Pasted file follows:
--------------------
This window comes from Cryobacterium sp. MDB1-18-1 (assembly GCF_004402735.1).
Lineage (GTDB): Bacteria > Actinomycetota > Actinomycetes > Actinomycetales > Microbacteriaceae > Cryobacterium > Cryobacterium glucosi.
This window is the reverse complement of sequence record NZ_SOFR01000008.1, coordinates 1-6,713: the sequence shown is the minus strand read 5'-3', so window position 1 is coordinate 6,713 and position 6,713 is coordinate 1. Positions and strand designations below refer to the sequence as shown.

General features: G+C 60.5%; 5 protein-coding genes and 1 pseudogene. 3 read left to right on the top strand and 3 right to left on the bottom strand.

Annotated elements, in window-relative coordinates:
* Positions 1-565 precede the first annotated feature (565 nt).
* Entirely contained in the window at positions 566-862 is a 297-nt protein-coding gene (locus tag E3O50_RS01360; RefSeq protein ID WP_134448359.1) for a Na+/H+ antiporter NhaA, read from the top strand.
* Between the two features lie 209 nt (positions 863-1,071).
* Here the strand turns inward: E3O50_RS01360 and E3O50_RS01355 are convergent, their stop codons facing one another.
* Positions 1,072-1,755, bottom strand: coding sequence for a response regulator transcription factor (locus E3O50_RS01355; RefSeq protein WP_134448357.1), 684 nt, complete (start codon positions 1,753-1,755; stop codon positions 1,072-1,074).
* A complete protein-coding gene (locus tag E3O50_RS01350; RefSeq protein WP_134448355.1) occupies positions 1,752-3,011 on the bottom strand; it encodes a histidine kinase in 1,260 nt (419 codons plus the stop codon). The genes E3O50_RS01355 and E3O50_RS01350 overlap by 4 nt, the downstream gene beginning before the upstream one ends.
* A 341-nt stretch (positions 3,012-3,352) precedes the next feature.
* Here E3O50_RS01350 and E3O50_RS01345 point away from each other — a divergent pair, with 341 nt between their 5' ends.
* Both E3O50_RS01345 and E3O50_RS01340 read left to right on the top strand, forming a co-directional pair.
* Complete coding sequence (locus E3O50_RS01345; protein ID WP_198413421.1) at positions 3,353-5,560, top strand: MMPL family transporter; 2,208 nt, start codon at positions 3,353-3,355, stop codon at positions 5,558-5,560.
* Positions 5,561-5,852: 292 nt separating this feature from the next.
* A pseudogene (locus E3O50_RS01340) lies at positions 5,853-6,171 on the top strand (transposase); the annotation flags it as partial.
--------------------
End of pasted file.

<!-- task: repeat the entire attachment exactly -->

This window comes from Cryobacterium sp. MDB1-18-1 (assembly GCF_004402735.1).
Lineage (GTDB): Bacteria > Actinomycetota > Actinomycetes > Actinomycetales > Microbacteriaceae > Cryobacterium > Cryobacterium glucosi.
This window is the reverse complement of sequence record NZ_SOFR01000008.1, coordinates 1-6,713: the sequence shown is the minus strand read 5'-3', so window position 1 is coordinate 6,713 and position 6,713 is coordinate 1. Positions and strand designations below refer to the sequence as shown.

General features: G+C 60.5%; 5 protein-coding genes and 1 pseudogene. 3 read left to right on the top strand and 3 right to left on the bottom strand.

Annotated elements, in window-relative coordinates:
* Positions 1-565 precede the first annotated feature (565 nt).
* Entirely contained in the window at positions 566-862 is a 297-nt protein-coding gene (locus tag E3O50_RS01360; RefSeq protein ID WP_134448359.1) for a Na+/H+ antiporter NhaA, read from the top strand.
* Between the two features lie 209 nt (positions 863-1,071).
* Here the strand turns inward: E3O50_RS01360 and E3O50_RS01355 are convergent, their stop codons facing one another.
* Positions 1,072-1,755, bottom strand: coding sequence for a response regulator transcription factor (locus E3O50_RS01355; RefSeq protein WP_134448357.1), 684 nt, complete (start codon positions 1,753-1,755; stop codon positions 1,072-1,074).
* A complete protein-coding gene (locus tag E3O50_RS01350; RefSeq protein WP_134448355.1) occupies positions 1,752-3,011 on the bottom strand; it encodes a histidine kinase in 1,260 nt (419 codons plus the stop codon). The genes E3O50_RS01355 and E3O50_RS01350 overlap by 4 nt, the downstream gene beginning before the upstream one ends.
* A 341-nt stretch (positions 3,012-3,352) precedes the next feature.
* Here E3O50_RS01350 and E3O50_RS01345 point away from each other — a divergent pair, with 341 nt between their 5' ends.
* Both E3O50_RS01345 and E3O50_RS01340 read left to right on the top strand, forming a co-directional pair.
* Complete coding sequence (locus E3O50_RS01345; protein ID WP_198413421.1) at positions 3,353-5,560, top strand: MMPL family transporter; 2,208 nt, start codon at positions 3,353-3,355, stop codon at positions 5,558-5,560.
* Positions 5,561-5,852: 292 nt separating this feature from the next.
* A pseudogene (locus E3O50_RS01340) lies at positions 5,853-6,171 on the top strand (transposase); the annotation flags it as partial.